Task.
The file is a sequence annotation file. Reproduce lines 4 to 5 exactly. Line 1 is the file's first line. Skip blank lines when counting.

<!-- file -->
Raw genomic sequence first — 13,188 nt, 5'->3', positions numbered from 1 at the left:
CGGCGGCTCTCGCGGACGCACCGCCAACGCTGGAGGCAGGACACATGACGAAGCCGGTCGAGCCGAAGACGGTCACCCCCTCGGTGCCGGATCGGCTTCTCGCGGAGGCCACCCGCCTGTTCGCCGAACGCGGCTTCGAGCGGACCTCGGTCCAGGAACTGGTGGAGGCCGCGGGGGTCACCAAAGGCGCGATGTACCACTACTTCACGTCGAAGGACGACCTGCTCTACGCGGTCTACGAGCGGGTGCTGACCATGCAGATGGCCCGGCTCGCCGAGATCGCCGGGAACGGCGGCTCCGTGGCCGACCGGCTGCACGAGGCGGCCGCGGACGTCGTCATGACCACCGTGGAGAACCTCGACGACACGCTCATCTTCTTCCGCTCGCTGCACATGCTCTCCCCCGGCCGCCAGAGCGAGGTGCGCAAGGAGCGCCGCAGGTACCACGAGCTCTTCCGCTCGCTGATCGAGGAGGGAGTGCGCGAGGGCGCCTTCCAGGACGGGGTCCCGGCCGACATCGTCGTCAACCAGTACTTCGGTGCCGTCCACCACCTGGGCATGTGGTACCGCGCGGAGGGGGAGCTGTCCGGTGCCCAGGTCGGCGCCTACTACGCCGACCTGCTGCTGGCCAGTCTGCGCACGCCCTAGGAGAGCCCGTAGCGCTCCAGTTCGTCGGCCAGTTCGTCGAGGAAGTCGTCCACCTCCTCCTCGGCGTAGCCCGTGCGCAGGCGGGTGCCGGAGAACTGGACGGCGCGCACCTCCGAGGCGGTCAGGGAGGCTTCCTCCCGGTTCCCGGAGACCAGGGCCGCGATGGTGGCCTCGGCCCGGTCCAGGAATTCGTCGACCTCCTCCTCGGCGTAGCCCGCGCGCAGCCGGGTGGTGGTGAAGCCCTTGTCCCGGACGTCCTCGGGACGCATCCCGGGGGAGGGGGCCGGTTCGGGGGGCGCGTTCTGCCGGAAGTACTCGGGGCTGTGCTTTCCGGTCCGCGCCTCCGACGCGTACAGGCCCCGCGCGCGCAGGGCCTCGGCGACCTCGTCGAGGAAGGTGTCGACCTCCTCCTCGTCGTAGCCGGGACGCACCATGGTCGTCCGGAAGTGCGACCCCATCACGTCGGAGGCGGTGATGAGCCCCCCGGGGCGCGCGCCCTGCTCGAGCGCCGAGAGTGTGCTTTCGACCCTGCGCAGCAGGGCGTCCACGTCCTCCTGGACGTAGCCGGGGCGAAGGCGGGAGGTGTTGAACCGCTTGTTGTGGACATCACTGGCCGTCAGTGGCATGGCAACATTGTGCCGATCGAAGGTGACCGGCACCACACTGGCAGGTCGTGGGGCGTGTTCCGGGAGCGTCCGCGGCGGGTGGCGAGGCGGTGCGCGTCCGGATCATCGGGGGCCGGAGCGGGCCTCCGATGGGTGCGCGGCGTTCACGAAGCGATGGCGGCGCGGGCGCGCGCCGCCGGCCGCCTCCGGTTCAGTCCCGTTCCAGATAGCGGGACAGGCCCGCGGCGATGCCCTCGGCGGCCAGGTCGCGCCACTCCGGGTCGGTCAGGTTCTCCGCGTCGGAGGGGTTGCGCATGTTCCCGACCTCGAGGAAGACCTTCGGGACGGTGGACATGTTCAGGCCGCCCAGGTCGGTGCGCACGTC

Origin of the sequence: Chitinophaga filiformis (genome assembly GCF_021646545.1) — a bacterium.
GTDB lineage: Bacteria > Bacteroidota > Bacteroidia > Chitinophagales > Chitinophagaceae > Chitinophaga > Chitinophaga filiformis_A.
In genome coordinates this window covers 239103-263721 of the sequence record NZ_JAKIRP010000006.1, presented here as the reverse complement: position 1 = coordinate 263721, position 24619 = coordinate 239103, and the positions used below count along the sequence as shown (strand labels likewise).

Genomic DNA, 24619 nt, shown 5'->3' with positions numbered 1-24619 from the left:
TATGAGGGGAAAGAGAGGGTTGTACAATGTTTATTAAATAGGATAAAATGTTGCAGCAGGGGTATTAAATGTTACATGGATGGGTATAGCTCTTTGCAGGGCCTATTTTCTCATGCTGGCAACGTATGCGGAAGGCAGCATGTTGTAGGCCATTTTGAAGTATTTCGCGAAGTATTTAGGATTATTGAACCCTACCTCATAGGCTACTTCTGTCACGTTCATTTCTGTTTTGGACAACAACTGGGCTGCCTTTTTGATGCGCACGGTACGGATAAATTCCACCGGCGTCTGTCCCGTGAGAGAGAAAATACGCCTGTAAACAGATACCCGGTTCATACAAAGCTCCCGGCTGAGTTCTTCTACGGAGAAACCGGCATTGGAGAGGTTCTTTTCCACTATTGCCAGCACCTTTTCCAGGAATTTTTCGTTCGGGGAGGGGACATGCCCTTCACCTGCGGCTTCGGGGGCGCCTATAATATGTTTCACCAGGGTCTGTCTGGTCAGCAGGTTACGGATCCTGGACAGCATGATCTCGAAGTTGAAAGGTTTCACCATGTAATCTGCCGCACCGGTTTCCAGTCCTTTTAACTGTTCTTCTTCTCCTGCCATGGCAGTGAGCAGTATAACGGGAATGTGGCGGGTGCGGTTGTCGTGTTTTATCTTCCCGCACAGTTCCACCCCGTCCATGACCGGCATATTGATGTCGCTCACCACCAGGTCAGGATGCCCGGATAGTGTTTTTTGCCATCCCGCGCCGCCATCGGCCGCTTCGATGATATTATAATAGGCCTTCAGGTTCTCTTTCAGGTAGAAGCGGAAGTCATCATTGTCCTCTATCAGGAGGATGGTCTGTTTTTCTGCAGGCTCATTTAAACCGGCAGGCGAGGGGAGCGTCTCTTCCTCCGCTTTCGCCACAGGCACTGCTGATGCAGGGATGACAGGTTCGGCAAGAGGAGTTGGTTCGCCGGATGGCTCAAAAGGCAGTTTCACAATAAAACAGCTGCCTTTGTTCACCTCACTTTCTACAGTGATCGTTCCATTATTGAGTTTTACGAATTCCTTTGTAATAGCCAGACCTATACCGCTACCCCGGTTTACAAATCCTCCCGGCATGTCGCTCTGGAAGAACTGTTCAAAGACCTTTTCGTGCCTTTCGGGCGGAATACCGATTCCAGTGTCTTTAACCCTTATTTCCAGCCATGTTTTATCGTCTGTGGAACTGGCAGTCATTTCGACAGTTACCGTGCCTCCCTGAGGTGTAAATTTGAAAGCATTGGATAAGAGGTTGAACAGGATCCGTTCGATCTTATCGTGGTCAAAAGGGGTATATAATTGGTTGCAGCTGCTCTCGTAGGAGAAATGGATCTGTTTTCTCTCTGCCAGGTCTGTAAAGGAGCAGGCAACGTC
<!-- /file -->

GTDB lineage: Bacteria > Bacteroidota > Bacteroidia > Chitinophagales > Chitinophagaceae > Chitinophaga > Chitinophaga filiformis_A.
In genome coordinates this window covers 239103-263721 of the sequence record NZ_JAKIRP010000006.1, presented here as the reverse complement: position 1 = coordinate 263721, position 24619 = coordinate 239103, and the positions used below count along the sequence as shown (strand labels likewise).